“I strive to divest my art of all anecdote and illustrations and to purify it so that the emotions of the spectator can become entirely ‘aesthetic,’ as in listening to music.” —Stanton MacDonald-Wright, 1916
Synchromy Blue-Green encapsulates Stanton MacDonald-Wright’s interest in color theory and pure abstraction. MacDonald-Wright and a fellow American artist, Morgan Russell, founded an art movement call Synchromy (meaning “with color”) in 1913. Drawing on color theories, the movement was to be the next logical progression from Cubism. The artists strove to move beyond mere abstraction of figures and objects to arrive at a purified expression of ideas through color.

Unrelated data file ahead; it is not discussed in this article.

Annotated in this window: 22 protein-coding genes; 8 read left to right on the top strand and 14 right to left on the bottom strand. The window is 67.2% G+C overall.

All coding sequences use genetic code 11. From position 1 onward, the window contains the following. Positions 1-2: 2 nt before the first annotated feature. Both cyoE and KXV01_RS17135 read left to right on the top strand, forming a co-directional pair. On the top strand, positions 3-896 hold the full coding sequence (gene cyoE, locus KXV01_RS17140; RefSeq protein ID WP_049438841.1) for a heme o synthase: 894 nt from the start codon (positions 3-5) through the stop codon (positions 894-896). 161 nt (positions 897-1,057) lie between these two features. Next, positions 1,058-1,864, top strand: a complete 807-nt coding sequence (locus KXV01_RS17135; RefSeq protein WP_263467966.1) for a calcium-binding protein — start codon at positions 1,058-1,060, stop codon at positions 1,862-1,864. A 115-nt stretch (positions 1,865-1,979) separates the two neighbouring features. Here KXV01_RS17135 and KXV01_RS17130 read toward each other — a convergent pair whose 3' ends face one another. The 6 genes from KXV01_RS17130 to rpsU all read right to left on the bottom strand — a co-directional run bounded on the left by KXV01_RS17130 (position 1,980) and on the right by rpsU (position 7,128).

The burst of warm orange and red—the focal point in the upper center of the composition—seems to be a beacon of light or a musical crescendo rising from the shadows of the neighboring planes of cooler colors. The flat, satiny paint hardly reveals the work of the artist’s hand, which allows us to concentrate on our aesthetic and emotional response to this symphony of color.